So this week I worked with a professional actor and a professional director on this show I'm writing that's going to Edinburgh called Bill Clinton Hercules.
I've been a lawyer for 21 years. Judicial clerk, litigation associate, lots of trial experience, then in-house with a start-up, that was sold to a big incumbent telecom company in Europe, for which I have written contracts and negotiated agreements for the last decade. Girl, I've been around the block.
Professionalism in law really requires putting yourself in service to a client. Making what they want happen, and figuring out how to explain it to them.
My professional stint in the arts this week was decidedly minor but completely lovely. The Junction in Cambridge is really undergoing some marvelous changes and one is a program where local artists present their work called View from the 'Bridge (no one in Cambridge calls it the 'Bridge but theatre must seem cool to young people to survive so whatever).
We picked fifteen minutes from the middle to present. It covered John F Kennedy, Martin Luther King, Yitzhak Rabin, Negotiation of the Israeli-Palestinian peace agreement in 95, Rabin's assasination, the Iowa caucus in 2008 when Hilary came in third to Obama and Edwards - a result that ultimately cost her the nomination, a fabled conversation between Clinton and Ted Kennedy after the caucus, a trashed hotel room, and Bearded Hippy Bill protesting the Vietnam war.
The thing about Clinton is that his life is so huge and amazing there is a lot to cover. We also cover Milosevic, the war in Kosovo, government shut downs, Newt Gingrich, Leon Panetta, Alan Greenspan, Clinton's favorite play The Cure At Troy by Seamus Heaney, Hillary and of course Monica.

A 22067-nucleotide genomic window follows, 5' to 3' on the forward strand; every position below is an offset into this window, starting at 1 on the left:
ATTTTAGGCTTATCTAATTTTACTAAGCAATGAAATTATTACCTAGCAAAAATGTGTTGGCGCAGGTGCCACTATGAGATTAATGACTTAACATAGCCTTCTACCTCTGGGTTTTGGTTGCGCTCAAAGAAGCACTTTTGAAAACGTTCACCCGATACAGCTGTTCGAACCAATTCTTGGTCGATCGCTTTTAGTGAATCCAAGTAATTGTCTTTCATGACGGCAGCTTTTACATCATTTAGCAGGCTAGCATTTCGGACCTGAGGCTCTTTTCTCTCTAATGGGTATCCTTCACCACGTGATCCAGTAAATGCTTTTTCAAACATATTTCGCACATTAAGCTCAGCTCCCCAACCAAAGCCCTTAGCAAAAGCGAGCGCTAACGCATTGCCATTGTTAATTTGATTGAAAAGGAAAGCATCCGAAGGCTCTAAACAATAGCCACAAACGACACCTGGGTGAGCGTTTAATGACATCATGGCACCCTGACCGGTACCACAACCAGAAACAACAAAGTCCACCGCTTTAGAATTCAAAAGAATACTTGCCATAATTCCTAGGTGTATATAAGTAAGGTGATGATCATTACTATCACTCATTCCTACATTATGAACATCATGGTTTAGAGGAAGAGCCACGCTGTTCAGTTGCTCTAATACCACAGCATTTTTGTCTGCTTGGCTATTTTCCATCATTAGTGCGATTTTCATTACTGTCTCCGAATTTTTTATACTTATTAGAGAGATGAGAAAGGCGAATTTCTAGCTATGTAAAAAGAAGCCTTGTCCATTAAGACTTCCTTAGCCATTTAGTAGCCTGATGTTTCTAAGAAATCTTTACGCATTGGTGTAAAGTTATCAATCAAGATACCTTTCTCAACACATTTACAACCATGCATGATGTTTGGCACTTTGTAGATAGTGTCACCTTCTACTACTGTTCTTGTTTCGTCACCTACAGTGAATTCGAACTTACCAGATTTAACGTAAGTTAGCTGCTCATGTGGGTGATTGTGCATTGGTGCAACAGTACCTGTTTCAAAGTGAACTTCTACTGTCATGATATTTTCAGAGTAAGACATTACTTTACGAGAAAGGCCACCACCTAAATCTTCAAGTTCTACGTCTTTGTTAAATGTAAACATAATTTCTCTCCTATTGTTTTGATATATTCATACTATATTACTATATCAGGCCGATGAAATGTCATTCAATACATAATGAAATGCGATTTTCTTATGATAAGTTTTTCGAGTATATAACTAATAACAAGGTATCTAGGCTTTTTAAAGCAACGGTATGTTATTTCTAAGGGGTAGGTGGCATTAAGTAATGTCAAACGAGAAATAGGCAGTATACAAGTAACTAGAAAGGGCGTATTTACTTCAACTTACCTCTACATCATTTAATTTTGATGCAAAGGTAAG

It's a big overwhelming thing to write. However, it is possible. With a huge professional adjustment on my part. Now I serve the play, which means I serve myself and my vision. I am so uncomfortable with this degree of selfishness, but this is what must be done. The weird and wonderful thing though is this: to be a professional playwright, I have to put my life and my happiness first and foremost. It feels heretical just to write but I've been trying it on and the interesting thing is I think this equips me more rather than less to serve the needs of others.
So basically if I can trust myself and be nice to myself, then this whole thing might work out. It seems to be going very well. I still suck at not berating myself. When I tune in to my own interior dialogue I am shocked to see that I am always calling myself a moron, deeply shaming myself over things that are really not my fault - I am so mean. But I'm learning to shake it off for the good of the play.